Fourth Regional Plan

Rohit Aggarwala, Juliette Michaelson, Lucrecia Montemayor and Tom Wright released Regional Plan Association’s 4th Regional Plan.

“Our work on the Fourth Regional Plan began by talking with and listening to people from across the region. What we heard was that people loved living here, but also had some serious concerns. Housing was too expensive. Commutes were long and unreliable. The destruction brought by Hurricane Irene and Superstorm Sandy underscored our region’s vulnerability to climate change, and raised questions about how prepared we were for the storms to come.

But the most distressing thing we heard was that many people believed these and other problems were just too big to solve.

We have spent the past five years engaged in more discussions and countless hours of research and analysis to better understand these challenges, and to find solutions.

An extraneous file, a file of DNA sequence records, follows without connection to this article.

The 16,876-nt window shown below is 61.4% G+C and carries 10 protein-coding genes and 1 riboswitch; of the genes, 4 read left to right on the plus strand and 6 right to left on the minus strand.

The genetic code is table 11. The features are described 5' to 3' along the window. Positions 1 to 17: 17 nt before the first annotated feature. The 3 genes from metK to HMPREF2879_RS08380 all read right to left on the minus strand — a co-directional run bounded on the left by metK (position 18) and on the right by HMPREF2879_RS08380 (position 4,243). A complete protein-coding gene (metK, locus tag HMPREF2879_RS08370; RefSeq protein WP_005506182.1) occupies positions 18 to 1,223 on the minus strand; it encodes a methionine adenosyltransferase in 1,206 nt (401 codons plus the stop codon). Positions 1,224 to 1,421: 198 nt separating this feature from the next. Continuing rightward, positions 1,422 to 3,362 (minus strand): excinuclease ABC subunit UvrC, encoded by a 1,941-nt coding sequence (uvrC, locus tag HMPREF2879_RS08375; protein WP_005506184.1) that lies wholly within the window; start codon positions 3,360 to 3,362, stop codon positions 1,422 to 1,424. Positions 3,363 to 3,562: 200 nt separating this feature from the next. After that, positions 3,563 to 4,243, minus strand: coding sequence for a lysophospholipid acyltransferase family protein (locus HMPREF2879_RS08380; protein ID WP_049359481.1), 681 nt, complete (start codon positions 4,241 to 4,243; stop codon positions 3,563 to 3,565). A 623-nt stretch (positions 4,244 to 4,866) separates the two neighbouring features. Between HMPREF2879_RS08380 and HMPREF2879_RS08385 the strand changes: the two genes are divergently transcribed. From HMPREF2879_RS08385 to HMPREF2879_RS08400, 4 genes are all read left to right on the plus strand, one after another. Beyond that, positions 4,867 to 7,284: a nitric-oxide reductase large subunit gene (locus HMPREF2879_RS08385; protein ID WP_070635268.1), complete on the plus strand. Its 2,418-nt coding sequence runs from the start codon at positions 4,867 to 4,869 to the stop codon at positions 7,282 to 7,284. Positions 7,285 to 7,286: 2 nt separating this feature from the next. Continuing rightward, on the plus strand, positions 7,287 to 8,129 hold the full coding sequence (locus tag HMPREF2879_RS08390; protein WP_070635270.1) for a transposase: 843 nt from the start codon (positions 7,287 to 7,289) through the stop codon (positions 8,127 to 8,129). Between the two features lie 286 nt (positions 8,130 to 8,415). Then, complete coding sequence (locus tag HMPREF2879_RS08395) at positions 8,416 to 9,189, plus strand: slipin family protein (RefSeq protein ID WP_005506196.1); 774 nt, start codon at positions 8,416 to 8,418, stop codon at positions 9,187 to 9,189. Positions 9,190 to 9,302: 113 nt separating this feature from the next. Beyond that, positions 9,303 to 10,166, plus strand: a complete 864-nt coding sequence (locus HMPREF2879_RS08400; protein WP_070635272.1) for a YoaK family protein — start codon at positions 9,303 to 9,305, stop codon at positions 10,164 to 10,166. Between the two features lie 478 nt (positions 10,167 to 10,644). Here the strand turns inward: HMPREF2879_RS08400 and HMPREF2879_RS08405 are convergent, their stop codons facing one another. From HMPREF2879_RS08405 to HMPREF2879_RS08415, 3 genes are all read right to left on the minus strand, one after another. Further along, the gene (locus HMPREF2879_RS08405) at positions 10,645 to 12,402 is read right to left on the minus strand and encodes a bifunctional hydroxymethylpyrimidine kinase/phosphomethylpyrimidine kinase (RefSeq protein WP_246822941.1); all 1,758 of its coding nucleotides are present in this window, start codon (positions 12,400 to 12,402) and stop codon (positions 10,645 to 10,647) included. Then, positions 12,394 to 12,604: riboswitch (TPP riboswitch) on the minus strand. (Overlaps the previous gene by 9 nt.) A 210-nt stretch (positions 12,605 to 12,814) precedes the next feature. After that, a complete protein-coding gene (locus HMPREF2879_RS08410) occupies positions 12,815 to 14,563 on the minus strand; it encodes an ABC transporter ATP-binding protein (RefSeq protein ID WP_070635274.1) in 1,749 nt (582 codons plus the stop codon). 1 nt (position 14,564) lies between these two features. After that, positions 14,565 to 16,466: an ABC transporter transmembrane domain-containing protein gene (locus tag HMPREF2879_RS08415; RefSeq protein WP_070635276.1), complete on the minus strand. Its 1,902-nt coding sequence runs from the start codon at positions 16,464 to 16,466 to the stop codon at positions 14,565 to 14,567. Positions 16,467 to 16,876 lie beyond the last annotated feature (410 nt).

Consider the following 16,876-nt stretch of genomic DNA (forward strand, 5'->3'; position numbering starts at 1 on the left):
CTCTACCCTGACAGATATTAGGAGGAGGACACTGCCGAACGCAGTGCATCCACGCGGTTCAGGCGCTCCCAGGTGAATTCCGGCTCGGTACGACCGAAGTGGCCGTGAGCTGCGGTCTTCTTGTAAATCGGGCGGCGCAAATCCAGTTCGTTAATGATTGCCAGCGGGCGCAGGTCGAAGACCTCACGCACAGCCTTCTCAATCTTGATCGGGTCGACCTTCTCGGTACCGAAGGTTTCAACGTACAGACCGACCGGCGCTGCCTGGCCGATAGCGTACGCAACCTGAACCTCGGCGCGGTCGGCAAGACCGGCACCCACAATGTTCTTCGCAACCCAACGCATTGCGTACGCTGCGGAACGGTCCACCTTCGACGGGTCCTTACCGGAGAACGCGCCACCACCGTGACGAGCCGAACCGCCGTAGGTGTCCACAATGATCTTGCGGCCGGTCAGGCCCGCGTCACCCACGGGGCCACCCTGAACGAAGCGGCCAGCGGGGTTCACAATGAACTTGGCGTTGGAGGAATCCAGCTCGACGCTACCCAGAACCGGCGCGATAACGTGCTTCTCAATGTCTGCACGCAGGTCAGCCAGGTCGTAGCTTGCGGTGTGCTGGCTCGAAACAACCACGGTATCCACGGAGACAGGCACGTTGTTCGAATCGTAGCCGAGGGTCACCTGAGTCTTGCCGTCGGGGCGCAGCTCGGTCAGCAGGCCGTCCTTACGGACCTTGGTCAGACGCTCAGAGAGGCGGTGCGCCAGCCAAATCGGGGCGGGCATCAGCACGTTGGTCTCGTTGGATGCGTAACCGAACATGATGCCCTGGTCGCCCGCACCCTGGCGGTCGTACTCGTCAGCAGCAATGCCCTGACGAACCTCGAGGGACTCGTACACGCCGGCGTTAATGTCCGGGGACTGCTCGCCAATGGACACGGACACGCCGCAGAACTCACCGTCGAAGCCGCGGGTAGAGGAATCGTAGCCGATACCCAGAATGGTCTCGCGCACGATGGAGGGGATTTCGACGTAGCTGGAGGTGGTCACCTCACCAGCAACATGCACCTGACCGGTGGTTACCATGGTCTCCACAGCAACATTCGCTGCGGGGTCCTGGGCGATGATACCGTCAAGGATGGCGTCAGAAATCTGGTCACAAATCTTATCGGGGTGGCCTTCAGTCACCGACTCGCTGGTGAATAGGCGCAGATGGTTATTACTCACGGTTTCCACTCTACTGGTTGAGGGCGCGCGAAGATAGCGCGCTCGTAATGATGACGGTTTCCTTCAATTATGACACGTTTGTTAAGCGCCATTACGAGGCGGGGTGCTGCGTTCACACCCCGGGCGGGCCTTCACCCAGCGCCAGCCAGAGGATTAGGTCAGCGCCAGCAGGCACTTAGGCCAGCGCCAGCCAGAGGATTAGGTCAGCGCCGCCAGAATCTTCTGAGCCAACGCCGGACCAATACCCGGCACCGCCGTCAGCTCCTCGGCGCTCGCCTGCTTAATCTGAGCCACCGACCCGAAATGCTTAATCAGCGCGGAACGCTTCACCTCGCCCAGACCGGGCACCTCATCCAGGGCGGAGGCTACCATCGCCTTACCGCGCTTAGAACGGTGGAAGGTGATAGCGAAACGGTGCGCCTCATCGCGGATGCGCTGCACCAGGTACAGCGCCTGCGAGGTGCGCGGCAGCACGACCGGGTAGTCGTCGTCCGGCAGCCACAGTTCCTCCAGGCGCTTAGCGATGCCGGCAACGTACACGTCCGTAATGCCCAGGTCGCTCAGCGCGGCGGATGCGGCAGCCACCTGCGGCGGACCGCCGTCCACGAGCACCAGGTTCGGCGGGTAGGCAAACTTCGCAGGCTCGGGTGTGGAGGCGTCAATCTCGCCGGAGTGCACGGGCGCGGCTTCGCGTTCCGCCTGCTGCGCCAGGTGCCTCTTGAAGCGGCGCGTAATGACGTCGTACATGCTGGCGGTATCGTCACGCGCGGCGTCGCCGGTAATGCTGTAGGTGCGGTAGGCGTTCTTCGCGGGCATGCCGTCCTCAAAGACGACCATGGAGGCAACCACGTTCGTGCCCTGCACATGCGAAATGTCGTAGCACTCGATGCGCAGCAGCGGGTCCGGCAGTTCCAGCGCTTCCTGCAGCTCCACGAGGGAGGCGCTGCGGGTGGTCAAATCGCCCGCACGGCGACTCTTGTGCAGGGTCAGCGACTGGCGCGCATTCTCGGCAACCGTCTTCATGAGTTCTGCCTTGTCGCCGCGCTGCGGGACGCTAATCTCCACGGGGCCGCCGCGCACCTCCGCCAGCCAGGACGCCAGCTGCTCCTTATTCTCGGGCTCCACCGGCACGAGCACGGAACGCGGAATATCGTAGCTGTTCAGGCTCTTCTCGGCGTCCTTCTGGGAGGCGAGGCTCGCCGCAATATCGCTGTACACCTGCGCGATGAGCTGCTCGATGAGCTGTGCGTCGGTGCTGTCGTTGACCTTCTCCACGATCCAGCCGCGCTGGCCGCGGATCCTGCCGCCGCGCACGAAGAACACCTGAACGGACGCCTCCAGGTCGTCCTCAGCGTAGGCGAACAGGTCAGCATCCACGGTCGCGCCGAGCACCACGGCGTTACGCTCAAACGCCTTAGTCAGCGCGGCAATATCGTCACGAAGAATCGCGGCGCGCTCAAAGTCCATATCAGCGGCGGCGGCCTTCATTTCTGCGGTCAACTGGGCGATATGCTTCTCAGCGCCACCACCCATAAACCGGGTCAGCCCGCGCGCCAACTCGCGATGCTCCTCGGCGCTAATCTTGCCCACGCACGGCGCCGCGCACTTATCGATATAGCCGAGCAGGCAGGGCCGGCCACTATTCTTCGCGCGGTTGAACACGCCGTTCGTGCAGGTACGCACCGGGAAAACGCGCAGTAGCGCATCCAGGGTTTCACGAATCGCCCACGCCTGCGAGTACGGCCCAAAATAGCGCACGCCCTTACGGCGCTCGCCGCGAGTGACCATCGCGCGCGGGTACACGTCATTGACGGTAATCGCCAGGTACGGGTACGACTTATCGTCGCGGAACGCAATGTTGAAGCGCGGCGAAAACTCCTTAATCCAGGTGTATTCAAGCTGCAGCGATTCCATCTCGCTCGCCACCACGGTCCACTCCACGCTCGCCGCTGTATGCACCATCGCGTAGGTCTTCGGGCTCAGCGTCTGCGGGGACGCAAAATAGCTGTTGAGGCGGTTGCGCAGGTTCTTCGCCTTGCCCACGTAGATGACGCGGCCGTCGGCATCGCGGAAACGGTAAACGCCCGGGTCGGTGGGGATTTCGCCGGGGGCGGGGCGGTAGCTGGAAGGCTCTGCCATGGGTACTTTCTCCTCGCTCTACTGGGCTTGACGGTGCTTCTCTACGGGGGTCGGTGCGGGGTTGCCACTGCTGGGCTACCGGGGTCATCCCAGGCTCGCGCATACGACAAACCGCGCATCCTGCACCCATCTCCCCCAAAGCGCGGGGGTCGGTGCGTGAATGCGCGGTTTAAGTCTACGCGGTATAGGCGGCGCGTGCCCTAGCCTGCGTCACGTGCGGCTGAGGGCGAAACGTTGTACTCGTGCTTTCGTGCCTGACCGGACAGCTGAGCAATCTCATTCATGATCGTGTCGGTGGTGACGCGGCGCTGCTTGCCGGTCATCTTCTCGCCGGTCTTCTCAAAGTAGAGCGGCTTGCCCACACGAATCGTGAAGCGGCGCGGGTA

We learned that despite the flourishing economy, future growth is far from guaranteed. The region gained 1.8 million jobs over the past 25 years, but is likely to grow by only half that number over next quarter century. And the growth we’ve experienced has failed to lift the standard of living for far too many households.

Yet if we change course—if we can provide the housing, commercial space, and infrastructure that is needed for all those who want to live here—the region could gain nearly two million additional jobs by 2040. More importantly, this growth could take place in a way that broadly shares prosperity and well-being, overcomes long-standing inequities, promotes a sustainable environment, and prepares the region for climate change.

Achieving this long-range vision of inclusive growth will require rethinking the institutions that govern the region and oversee its infrastructure.

The Fourth Regional Plan includes 61 specific recommendations to achieve greater equity, shared prosperity, better health, and sustainability. It also represents an important opportunity to continue—and intensify—a civic dialogue that breaks through the short-term thinking of the past.”


Read more ↓



Image courtesy of ↓

Maureen/Wikimedia Commons